The Atlanta VAMC carried out an internal project to understand the patient-specific work done between office visits. The work measured was done at the office or from home on the evenings or weekends via an electronic virtual private network.
Our primary physicians have a standard panel of 1,200 patients, work 36 h/week in office visits, are members of a primary care team, and use a computerized patient record system (CPRS). Physicians receive a salary plus a bonus based on individual performance on health outcome measures, but not on office visit volume. To maximize open access, patients can only have visits scheduled less than 1 month in advance and can walk into the clinic unscheduled. The ten physicians have a median age of 50, median panel size of 1,149, median patient age of 60, and mean patient complexity as measured by Diagnostic Cost Groups (DCGs) concurrent relative risk score of 0.63, consistent with the national mean11,12. The study was done in 2008 on three similar primary teams including the Purple Team located in the hospital and two satellite locations in Decatur and Cobb. Teams differ by nurse/physician staffing ratios (Purple 0.9 vs. Decatur and Cobb 1.3) and percent of physician time spent in office practice versus inpatient care (Purple has 10 months/year office and 2 months/year inpatient, whereas Decatur and Cobb are 100% ambulatory). Teams include physicians, nurse practitioners, physician assistants, registered nurses, licensed practical nurses, social workers, clinical pharmacists, nutritionists, and clerical staff. Nurses manage many quality indicators; nurses and pharmacists perform chronic disease management.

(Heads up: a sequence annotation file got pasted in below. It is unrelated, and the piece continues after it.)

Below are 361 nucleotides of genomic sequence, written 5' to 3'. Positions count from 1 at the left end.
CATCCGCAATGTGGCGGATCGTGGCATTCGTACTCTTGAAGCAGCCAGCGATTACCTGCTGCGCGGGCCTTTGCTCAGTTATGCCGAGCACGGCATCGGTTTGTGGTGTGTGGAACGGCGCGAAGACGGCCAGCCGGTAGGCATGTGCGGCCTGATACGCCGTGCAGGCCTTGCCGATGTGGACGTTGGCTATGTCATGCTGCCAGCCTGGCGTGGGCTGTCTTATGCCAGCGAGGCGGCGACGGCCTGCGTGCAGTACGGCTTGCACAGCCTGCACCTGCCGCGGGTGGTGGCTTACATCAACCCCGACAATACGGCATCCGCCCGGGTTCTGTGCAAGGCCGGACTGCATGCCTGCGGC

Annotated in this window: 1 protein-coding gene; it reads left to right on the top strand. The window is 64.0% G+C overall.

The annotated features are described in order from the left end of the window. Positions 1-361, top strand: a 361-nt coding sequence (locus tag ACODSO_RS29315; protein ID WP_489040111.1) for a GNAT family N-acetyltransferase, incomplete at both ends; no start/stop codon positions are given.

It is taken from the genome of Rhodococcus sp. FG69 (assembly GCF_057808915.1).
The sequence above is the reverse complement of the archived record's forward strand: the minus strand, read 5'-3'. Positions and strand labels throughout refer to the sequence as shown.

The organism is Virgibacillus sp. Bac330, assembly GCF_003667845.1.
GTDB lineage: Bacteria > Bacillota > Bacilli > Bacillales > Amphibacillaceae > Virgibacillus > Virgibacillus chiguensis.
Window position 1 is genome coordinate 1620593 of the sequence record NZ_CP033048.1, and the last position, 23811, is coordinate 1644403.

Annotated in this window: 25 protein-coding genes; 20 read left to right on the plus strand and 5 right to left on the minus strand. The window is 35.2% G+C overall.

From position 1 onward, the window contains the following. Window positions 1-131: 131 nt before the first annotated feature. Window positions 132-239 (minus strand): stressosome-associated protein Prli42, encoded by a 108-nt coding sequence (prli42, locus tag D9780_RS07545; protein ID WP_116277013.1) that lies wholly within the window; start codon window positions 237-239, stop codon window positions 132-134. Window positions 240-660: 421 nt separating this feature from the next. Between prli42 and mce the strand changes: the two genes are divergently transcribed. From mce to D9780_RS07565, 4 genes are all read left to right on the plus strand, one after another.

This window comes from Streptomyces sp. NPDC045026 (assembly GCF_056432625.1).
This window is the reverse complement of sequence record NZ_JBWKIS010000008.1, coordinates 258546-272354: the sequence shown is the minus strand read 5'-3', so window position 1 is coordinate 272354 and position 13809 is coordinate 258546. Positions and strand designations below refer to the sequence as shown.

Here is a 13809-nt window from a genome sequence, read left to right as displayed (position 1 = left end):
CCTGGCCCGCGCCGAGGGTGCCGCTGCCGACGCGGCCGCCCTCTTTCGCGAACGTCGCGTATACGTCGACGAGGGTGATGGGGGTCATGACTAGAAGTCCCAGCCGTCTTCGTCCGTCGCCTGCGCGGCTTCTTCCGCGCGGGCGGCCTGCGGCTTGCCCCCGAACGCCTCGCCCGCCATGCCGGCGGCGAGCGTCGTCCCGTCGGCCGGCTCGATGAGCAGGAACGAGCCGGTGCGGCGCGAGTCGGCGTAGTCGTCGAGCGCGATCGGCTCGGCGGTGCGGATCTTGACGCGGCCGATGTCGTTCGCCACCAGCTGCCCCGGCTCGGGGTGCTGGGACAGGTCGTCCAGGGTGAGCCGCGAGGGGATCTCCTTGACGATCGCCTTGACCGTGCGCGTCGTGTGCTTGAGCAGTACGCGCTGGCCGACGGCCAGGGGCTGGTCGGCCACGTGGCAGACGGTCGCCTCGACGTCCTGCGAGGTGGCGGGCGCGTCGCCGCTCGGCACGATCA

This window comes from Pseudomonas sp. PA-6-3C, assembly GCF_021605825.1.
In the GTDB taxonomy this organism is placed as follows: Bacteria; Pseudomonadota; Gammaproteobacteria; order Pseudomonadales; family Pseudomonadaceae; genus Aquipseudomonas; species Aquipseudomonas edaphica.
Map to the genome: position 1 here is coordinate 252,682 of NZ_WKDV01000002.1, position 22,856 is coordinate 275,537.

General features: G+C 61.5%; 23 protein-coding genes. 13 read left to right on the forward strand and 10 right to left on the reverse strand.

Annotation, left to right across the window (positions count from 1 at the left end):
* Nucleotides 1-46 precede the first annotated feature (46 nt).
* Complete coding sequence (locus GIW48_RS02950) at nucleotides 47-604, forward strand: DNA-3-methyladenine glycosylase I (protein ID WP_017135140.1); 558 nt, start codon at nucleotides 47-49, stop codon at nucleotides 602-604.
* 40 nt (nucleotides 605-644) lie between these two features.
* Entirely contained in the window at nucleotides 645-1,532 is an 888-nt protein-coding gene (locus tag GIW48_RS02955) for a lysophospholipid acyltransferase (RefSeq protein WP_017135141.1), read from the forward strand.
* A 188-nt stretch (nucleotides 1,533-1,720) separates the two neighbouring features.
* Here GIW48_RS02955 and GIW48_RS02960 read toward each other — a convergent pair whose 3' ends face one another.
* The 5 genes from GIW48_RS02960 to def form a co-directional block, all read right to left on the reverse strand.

The project was designed to capture the number of work events outside office visits, their complexity, and duration. Using the “event capture” capability of CPRS, each physician recorded the number and complexity of events over a 1 to 3 month period. To measure complexity we developed a five-level scale (appendix) based on whether diagnostic or treatment plans changed and the number of diagnoses involved, similar to CPT evaluation and management codes. Level I events include simple transactions with patients with no new diagnostic testing and/or change in management. Level II–V events include assessment, communication, and execution of plans for new diagnostic testing and/or change in management depending on the number of diseases involved: Level II involving one disease, Level III two diseases, Level IV three diseases, and Level V four or more diseases. For situations that involved extensive paperwork for medical review and/or documentation without a change in management, the level could be based on time. Due to the very high volume of brief follow-ups on normal diagnostic results or routine prescription renewals, the physicians involved in the study were instructed to record Level I encounters for only 5 days. Level II–V events were captured for 1 month.